Historic Rehabilitation Tax Credit

calendar iconDecember 7, 2021

What Owners and Developers of Historic Buildings Need to Know

By: Ron Wainwright, David McCallum and Anne Yancey

The Historic Rehabilitation Tax Credit (“HTC”) is a federal incentive to renovate, restore, and revive historic buildings. The HTC essentially serves as an indirect federal subsidy to finance the rehabilitation of certified historic structures (buildings listed on the National Register of Historic Places or listed as contributing to National Register or state or local certified historic district) with a 20% tax credit claimed ratably over five years for qualified rehabilitation expenses (“QREs”). Prior to the enactment of the Tax Cuts and Jobs Act (“TCJA”) in December 2017, a 10% HTC was available for non-historic pre-1936 buildings. The HTC program is jointly administered by the Department of the Interior and the Department of Treasury (via the IRS).

While IRS Tax Reform Tip 2019-64 covers the essentials of the HTC, the IRS’s website contains further helpful links, including FAQs on the Tax Aspects of the HTC and Real Estate Tax Tips concerning the HTC.

Tax Reform Impact

Key amendments to the HTC via the TCJA went into effect on January 1, 2018; however, some transition rules were put into place. First, the 20% HTC was modified and now must be claimed ratably over five years starting with the tax year in which the building was placed in service. Previously, the 20% HTC was claimed in full in the tax year the building was placed in service to the extent it could be utilized the by the taxpayer. Second, the TCJA eliminated the 10% HTC for non-historic pre-1936 buildings where the QREs were incurred after December 31, 2017. Lastly, the TCJA provided for a transition rule that will allow 10% and 20% HTCs to be claimed if two criteria are met:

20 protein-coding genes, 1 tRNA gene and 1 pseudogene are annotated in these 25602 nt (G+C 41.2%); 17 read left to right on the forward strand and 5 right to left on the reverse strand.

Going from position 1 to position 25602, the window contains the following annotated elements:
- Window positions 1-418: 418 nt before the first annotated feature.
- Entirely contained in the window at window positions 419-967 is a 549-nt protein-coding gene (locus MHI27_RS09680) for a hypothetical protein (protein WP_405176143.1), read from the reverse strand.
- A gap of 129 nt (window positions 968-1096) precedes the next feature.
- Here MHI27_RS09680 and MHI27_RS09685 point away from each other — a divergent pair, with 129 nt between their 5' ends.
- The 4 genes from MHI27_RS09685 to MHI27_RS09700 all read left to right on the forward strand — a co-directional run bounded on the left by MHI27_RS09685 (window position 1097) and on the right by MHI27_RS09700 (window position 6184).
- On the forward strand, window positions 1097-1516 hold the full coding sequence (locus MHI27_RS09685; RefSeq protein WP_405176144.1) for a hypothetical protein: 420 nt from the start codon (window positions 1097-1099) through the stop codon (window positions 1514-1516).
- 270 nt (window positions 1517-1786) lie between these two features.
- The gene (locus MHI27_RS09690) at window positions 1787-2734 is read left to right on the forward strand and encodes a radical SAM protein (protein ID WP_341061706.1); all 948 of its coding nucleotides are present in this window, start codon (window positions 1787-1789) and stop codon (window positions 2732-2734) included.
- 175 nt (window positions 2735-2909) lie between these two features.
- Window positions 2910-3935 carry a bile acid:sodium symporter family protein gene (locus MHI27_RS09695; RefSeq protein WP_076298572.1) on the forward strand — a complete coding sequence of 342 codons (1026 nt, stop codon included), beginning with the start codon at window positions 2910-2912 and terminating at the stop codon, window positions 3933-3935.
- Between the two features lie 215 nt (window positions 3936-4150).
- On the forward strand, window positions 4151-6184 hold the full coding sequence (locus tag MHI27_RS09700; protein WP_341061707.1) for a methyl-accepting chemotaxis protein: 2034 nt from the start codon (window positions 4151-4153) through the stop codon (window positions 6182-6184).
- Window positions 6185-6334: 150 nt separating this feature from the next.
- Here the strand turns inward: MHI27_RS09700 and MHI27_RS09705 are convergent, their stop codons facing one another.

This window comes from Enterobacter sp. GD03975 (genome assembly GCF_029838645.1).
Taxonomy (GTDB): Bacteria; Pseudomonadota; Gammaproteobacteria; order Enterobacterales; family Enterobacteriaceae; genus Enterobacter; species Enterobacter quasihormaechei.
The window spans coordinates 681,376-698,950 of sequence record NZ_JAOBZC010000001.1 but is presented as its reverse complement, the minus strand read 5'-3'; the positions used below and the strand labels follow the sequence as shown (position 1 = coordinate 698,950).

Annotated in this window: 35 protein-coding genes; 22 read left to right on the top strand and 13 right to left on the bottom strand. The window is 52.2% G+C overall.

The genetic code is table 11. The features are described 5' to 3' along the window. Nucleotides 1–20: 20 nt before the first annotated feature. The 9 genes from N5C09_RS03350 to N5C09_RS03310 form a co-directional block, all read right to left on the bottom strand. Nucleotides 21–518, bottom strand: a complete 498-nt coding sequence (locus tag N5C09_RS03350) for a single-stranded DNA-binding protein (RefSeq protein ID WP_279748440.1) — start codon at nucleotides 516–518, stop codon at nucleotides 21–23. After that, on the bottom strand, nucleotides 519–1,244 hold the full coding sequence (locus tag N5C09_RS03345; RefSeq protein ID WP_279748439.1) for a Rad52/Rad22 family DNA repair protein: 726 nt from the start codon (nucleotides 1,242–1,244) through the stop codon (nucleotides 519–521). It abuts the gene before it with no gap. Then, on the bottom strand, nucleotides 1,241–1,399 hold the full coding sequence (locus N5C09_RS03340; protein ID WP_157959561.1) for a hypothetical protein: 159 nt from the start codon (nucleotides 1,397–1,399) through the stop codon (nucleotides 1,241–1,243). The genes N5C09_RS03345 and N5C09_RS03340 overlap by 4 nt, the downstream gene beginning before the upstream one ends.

1. The taxpayer owned or leased the building on January 1, 2018, and the taxpayer continues to own or lease the building after that date; and
  2. The 24- or 60-month period selected by the taxpayer for the substantial rehabilitation test began by June 20, 2018.

Accomplishments and Successes of the HTC Program

As detailed in the National Park Service’s Annual Report for Fiscal Year 2018, the HTC is the largest and most significant federal program that supports historic preservation. The HTC program creates jobs, spurs economic activity, increases property values in older communities, creates affordable housing, and increases revenue for federal, state, and local governments, while providing a nice tax benefit for investors.

Since its inception in 1976, over 44,000 certified HTC projects have been completed using almost $97 billion of rehabilitation investments. In fiscal year 2018 alone, over $6.9 billion in rehabilitation investments funded over 1,000 completed certified projects, both large and small. These HTC program projects and investments were instrumental in preserving historical buildings and places that add character, uniqueness, and distinctive aspects to cities, towns, and even rural areas.

State HTC Opportunities

In addition to the federal HTC program, 35 states have some form of historic rehabilitation tax credit that may be used in tandem with the federal HTC. Many of the state programs mirror the federal HTC program, but change the percentage amount of the credit at the state level. Anne Yancey, Director of State Credits & Incentives, adds that state historic credits are often overlooked or not pursued; however, companies should consider any potential additional benefits. Cherry Bekaert can assist your businesses in qualifying properties for the state programs.

Interested? Questions? Reach Out.

Want to know more? Interested in rehabilitating a building, improving a community, and receiving a tax benefit? Cherry Bekaert’s Credits and Accounting Methods Team and Real Estate & Construction Industry Group are here to answer your HTC questions and provide a host of consulting and compliance services.